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'Low Glycemic' Diets May Not Provide Significant Health Advantage

ASIFE/iStock/Thinkstock(NEW YORK) -- Diets that focus on low impact on blood sugar may not have a significant impact on risk of heart disease or diabetes.

Researchers from Johns Hopkins University and Brigham and Women's Hospital in Boston looked at data from 163 healthy adults who were either overweight or obese at five-week intervals. Each participant ate either a "low glycemic diet" which focuses on foods that have low impact on blood sugar, or a "high glycemic diet."

The study, published in the Journal of the American Medical Association, found that those participants who ate a diet with low glycemic indexes did not have significant improvement in their cardiovascular risk factors and often had increased levels of "bad" LDL cholesterol and decreased sensitivity to insulin.

The study was done over a short period of time, so researchers did not analyze medical outcomes, such as the development of diabetes or the rate of occurrence of heart attacks, but rather studied the risk factors associated with those outcomes.

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What Finally Cured a Woman's 18-Year Stuffy Nose

Nadia Campbell (NEW YORK) -- For more than 18 years, Nadia Campbell had no sense of taste or smell and lived with terrible sinus pain. Even after seeing five specialists and undergoing three surgeries, the 38-year-old said she was still left with a perpetually runny nose that kept her up all night.

“Every day there was a problem,” said Campbell, of Oaklawn, Illinois. “I had a dry mouth from breathing through my mouth and constant headaches.”

That all changed after doctors at Loyola University Health in Maywood, Illinois, diagnosed her with Samter’s triad, a newly recognized medical condition involving a combination of nasal polyps, asthma and a sensitivity to aspirin.

“My patients typically come in carrying a thick folder of medical records because they have tried for a long time to find a cure for their illness,” said Dr. Monica Patadia, the board-certified head and neck surgeon who treated Campbell at Loyola.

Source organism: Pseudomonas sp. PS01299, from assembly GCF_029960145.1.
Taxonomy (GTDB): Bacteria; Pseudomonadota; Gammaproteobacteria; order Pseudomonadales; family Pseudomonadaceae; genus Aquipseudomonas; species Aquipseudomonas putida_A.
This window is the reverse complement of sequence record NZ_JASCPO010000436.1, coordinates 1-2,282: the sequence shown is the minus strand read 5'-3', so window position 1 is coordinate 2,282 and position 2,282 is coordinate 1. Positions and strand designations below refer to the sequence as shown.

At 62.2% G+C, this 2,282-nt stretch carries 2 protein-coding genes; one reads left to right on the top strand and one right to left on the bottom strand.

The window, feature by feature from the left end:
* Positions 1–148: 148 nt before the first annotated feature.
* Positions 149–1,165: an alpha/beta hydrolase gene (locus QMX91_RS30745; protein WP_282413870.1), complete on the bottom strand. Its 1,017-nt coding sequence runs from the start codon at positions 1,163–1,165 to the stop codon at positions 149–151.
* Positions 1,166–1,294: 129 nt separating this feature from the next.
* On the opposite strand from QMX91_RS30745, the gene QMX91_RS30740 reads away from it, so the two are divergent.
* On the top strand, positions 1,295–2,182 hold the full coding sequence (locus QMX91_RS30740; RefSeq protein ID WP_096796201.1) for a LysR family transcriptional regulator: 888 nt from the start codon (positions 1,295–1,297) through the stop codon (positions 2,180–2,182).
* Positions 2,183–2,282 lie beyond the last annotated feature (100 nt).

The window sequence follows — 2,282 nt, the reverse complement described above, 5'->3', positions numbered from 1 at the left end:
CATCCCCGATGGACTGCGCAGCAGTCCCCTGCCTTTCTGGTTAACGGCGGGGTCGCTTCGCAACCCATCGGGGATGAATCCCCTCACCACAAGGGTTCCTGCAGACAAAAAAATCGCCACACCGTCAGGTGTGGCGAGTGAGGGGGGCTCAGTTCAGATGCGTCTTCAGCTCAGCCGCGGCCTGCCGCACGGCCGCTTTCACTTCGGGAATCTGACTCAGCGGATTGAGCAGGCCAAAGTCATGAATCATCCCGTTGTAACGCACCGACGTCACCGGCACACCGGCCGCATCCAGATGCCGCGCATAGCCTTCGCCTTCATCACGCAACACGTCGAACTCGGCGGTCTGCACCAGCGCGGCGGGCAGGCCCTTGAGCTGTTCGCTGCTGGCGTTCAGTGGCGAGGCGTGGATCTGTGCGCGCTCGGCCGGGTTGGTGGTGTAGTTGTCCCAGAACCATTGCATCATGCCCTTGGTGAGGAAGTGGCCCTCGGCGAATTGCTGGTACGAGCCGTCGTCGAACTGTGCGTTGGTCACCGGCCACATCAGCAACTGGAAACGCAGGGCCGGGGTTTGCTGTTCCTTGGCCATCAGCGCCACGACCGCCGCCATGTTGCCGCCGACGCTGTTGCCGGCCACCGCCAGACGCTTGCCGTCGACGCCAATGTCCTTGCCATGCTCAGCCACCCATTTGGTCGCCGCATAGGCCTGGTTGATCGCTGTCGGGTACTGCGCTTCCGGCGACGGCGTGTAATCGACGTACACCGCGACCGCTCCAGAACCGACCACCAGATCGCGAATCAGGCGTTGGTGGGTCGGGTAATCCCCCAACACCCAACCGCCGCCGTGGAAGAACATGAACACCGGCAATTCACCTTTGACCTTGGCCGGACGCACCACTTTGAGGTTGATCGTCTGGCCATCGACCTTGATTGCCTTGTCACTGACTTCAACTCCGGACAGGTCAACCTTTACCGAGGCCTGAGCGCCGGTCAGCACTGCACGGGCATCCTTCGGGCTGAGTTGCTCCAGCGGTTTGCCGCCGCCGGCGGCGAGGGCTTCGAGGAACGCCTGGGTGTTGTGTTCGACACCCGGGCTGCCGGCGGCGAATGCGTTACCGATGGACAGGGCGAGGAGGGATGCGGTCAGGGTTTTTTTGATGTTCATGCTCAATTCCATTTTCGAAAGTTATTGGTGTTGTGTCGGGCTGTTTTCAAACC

More than 37 million Americans have at least one sinus problem a year, according to the American Academy of Otolaryngology, making it one of the most common medical conditions the average person experiences.

Samter’s triad, also known as aspirin exacerbated respiratory disease, or AERD, affects an estimated 10 percent of people with asthma. About 40 percent of people with both asthma and nasal polyps and who are also sensitive to aspirin may have Samter’s, studies suggest.

The cause of the condition is not completely understood, though researchers at Brigham and Women’s Hospital in Boston believe it may be triggered in part by high levels of cells called eosinophils in the blood and sinuses, which leads to chronic inflammation of the airways. Patients often show elevated levels of another type of cell known as leukocytes, particularly after taking aspirin.

Once the problem was diagnosed, Campbell said the treatment itself was simple and painless. First Dr. Patadia performed outpatient surgery to remove the polyps and open up her sinus cavities. Next, she placed temporary spacers in Campbell’s nasal passages that were removed once the healing process was far enough along.

After surgery, Campbell spent several days undergoing a process to desensitize her to aspirin. This has enabled doctors to wean her off the strong steroid medications she took for almost two decades.